Biketown back to full capacity after vandalism, just in time for bike month

Biketown bike share launch-3.jpg

Boo-yah!
(Photo by J. Maus/BikePortland)

Biketown is back.

After over 20 percent of the system was taken offline two weeks ago due to vandalism, Biketown says all 1,000 bikes are back in operation.

The City of Portland and bike share operator Motivate were caught off-guard by the scope of the vandalism. Sources told us they didn’t have enough parts on-hand — or enough labor to repair them. Thankfully, our community stepped up to help. Local bike business owners and employees lended a helping hand by rebuilding wheels and doing whatever it took to nurse the bikes back to full health.

In an email sent to members today, Biketown said, “We would like to extend a huge thank you to you, Portland. The support you’ve shown for bike share in this city is overwhelming. The team at Biketown is very grateful to know that the work we do is appreciated by so many of you. Now, let’s ride!”

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And the timing is perfect, because May is National Bike Month and that means thousands of Portlanders — many of them new to biking — will participate in the Bike More Challenge. Organized each year by The Street Trust, the Challenge is a friendly competition that pits individuals, teams, and workplaces throughout the region agains each other to see who can complete the most bike trips. This will be the first year Biketown is available during the contest.

In other Bike More Challenge news, the locally developed smartphone app Ride Report is now the official way to log trips. Once downloaded, you’re able to join the Challenge right inside the app and all your trips will be logged automatically — there’s no need to press start or stop. Not only is this an easy way to log your trips, because Ride Report shares ride data with the City of Portland, it will increase their knowledge about who’s riding where and how they feel about the trip (Ride Report users share trip quality).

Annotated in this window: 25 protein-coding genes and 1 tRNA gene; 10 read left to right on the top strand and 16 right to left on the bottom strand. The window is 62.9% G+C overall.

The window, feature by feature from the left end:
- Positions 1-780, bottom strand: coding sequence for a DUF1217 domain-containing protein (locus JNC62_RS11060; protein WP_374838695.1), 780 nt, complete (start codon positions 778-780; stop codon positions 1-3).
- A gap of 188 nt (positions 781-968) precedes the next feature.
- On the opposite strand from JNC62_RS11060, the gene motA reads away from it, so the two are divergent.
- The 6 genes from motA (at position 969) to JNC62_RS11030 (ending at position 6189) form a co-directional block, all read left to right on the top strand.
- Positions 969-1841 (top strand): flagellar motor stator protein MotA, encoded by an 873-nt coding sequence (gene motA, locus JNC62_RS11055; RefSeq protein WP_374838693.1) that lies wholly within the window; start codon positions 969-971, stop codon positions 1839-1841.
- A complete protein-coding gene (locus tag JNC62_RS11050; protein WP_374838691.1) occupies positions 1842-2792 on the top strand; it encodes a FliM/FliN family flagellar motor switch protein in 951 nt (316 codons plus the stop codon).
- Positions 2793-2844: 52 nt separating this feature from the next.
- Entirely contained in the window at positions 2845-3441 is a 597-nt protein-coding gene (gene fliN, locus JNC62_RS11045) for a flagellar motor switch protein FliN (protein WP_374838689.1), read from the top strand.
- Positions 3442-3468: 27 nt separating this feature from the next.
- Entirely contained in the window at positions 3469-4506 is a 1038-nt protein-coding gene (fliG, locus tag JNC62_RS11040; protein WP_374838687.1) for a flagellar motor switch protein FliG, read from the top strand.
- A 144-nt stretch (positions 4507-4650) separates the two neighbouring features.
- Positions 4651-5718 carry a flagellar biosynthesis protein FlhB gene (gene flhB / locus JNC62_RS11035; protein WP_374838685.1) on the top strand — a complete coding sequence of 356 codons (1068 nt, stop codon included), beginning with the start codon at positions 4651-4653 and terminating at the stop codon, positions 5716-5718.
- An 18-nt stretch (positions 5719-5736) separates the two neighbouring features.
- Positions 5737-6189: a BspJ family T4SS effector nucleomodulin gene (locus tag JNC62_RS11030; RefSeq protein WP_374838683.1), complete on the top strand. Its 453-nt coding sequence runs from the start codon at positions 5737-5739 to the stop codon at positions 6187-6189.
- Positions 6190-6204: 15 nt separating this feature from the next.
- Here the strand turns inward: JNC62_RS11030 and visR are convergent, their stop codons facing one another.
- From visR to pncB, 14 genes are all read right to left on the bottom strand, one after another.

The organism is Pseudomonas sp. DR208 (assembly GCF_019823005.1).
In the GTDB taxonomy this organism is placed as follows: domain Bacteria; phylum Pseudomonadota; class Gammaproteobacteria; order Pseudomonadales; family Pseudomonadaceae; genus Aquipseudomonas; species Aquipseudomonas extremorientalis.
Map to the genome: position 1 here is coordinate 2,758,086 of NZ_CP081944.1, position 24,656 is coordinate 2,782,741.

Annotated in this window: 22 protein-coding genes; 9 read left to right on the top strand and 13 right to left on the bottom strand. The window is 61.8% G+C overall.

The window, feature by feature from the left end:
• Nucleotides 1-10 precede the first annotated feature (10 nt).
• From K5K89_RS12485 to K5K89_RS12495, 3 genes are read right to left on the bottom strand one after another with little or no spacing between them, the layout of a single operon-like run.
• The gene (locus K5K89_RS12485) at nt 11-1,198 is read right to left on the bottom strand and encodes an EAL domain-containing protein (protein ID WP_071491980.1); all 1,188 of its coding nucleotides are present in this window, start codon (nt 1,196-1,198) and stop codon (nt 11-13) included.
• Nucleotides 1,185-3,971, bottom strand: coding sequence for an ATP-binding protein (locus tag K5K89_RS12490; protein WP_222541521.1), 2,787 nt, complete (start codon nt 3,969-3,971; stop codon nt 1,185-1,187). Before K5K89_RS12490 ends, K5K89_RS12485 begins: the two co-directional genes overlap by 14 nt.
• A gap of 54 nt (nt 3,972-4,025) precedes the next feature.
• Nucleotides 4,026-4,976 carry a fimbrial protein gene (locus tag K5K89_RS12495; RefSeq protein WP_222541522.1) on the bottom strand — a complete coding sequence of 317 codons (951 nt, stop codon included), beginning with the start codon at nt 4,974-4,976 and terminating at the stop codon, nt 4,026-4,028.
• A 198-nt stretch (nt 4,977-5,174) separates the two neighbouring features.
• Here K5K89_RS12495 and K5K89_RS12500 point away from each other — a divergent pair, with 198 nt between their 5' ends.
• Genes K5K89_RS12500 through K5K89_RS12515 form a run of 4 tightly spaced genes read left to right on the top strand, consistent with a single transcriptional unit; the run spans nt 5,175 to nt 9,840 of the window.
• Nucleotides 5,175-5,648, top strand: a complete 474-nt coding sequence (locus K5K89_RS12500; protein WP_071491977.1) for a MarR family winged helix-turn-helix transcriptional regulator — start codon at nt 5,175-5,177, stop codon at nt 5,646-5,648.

As for the people responsible for the Biketown vandalism, we don’t have any new information to report. Sources say Portland Police had a lead on a suspect car; but we haven’t gotten a confirmation about that yet.

— Jonathan Maus: (503) 706-8804, @jonathan_maus on Twitter and jonathan@bikeportland.org

BikePortland is supported by the community (that means you!). Please become a subscriber or make a donation today.

Jonathan Maus (Publisher/Editor)

Jonathan Maus (Publisher/Editor)

Founder of BikePortland (in 2005). Father of three. North Portlander. Basketball lover. Car owner and driver. If you have questions or feedback about this site or my work, feel free to contact me at @jonathan_maus on Twitter, via email at maus.jonathan@gmail.com, or phone/text at 503-706-8804. Also, if you read and appreciate this site, please become a supporter.

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Chris I
Chris I
7 years ago

The suspects were driving in a CAR? Those big-car corporation supporting pigs!

Todd Boulanger
Todd Boulanger
7 years ago
Reply to  Chris I

It could have been made out a mud and waddle with pedal power (or wood fired boiler)…

B. Carfree
B. Carfree
7 years ago
Reply to  Chris I

A dozen years ago or so there were a couple of so-called eco-terrorists who torched a handful of SUVs at a Eugene car dealership who went by the nick-names Free and Critter. I literally laughed out loud when they got caught the night of their crime. The break in the case came in the form of a traffic stop for a broken tail-light. Yes, their escape vehicle from a crime designed to protest cars was a car.